Case Law Update - Adrian Simcoe V Jacuzzi UK Group PLC

10th April, 2012

This case raised the issue of interest on costs where a CFA was in place, and from which date the interest should be calculated from. The Claimant argued that interest should run from the date of the costs order, known as the incipitur rule, whereas the Defendant held that interest should run from the date that the costs were assessed, known as the allocator rule.

The Court ruled that where a successful Claimant is represented under a CFA interest should run from the date of the costs order and not the date costs are assessed.
Recent case law had brought the position into doubt with a number of decisions in cases such as Gray v Toner, Bridle v Ikhlas and Motto v. Trafigura, holding that interest should only run on costs from the later date when costs are assessed, potentially saving Defendants considerable sums.


In October 2007, the Claimant’s solicitors agreed to act for Mr Simcoe under a CFA, in a personal injury claim against his former employer, Jacuzzi UK Group plc. Damages of £12,750 were agreed with costs. Detailed assessment proceedings were initiated and the Claimant’s costs were subsequently agreed at £74,000.

Costs and damages had been agreed and the only outstanding issue was whether interest on the costs of £74,000 was payable from the date of the costs order, as the Claimant contended, or from the date upon which the sum for costs was formally agreed as the Defendant contended. The Court held in favour of the Defendant but as this was an important point of principle, permission was given to appeal.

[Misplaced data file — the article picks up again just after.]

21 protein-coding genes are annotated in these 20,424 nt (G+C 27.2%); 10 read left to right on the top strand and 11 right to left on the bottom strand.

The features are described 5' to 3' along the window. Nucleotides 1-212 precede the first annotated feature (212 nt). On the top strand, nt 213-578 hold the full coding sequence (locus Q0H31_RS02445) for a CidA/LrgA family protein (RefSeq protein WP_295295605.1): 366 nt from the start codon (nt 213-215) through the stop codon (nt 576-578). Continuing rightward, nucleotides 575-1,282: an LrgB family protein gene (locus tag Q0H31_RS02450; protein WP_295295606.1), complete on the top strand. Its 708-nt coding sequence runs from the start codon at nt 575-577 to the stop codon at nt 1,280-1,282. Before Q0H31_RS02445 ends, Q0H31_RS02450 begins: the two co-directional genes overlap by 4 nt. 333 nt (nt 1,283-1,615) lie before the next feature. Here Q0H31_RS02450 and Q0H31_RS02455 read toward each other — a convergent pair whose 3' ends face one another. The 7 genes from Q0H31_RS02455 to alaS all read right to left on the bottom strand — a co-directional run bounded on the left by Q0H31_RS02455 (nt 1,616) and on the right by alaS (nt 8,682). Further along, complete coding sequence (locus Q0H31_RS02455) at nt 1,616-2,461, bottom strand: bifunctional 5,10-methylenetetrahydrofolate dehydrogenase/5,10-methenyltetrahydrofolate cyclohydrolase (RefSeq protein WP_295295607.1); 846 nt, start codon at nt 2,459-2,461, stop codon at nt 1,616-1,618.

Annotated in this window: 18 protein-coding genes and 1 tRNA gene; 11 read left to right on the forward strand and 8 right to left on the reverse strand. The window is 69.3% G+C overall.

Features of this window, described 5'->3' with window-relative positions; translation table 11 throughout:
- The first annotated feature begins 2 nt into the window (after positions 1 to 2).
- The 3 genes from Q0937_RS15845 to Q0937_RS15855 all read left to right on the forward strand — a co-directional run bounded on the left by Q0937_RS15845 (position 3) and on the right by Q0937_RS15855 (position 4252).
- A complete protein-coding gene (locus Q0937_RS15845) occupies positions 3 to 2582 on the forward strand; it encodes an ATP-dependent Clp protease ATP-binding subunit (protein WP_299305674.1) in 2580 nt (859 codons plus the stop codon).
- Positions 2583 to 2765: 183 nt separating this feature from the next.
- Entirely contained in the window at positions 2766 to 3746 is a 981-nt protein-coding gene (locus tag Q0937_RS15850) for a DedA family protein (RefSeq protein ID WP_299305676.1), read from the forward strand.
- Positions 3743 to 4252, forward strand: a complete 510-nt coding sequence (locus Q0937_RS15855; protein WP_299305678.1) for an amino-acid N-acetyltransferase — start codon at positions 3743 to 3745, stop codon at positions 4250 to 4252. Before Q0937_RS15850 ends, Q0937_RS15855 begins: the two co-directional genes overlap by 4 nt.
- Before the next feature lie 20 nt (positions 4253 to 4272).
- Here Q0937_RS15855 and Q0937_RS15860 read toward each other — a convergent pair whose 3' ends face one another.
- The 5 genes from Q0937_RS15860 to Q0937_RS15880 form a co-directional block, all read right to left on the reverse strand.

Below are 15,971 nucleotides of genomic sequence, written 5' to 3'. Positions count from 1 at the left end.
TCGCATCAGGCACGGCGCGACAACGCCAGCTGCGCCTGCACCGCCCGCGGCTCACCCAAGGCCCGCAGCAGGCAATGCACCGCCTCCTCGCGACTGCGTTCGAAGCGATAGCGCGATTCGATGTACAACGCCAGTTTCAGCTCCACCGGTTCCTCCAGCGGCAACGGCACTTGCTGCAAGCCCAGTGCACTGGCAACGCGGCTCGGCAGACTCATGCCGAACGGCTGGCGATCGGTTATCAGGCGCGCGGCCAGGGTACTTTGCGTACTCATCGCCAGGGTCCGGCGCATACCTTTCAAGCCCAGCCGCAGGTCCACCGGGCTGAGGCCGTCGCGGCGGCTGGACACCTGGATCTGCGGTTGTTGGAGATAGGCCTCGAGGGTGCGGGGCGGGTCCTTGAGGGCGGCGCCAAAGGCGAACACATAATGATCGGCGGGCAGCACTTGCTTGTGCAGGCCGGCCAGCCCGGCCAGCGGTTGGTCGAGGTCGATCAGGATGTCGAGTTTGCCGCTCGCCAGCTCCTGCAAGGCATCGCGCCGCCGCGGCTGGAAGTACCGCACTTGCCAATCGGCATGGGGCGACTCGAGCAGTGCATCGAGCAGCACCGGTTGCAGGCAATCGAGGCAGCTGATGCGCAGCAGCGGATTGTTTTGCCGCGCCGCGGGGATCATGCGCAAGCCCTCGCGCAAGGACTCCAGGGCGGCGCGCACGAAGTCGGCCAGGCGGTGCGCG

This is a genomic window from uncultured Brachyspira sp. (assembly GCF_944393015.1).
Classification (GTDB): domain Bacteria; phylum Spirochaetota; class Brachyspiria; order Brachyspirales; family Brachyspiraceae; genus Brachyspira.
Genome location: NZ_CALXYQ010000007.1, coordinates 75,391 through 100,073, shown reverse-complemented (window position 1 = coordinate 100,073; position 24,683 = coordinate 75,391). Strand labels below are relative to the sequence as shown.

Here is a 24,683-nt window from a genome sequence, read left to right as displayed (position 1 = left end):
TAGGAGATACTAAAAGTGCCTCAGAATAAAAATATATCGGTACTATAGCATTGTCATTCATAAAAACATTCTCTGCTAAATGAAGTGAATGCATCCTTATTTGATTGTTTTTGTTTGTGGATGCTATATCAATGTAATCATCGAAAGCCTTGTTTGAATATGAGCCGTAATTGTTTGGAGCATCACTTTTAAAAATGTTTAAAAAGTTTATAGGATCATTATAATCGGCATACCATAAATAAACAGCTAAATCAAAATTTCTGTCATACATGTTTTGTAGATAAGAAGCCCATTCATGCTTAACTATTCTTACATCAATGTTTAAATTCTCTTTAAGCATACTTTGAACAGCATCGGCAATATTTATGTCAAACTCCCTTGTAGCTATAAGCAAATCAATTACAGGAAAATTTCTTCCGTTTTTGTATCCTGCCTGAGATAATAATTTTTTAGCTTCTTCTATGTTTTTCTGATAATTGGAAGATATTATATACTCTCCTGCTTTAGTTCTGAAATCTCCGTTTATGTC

Appeal Decision

At the Court of Appeal Lord Neuberger concluded the general rule was that interest should run from the incipitur date, i.e. the date of the order giving rise to costs.

The Court of Appeal reviewed case law and legislation including: Sections 17 and 18 of the Judgments Act 1838, the County Courts Act 1984, the County Court (Interest on Judgments Debts) Order 1991 and Rule 40.8 of the Civil Procedure Rules 1998.

The fact that the matter was funded by way of a CFA did not justify departure from the incipitur rule, as even though the Claimant has not paid anything to the Solicitor until after the costs have been agreed, effectively those solicitors have been financing the Claimant’s litigation and they should not be expected do so until the costs are assessed.


Now there is a considered judgment from the Court of Appeal we expect that challenges to a receiving party’s entitlement to interest on costs will be few and far between, if any are made at all.

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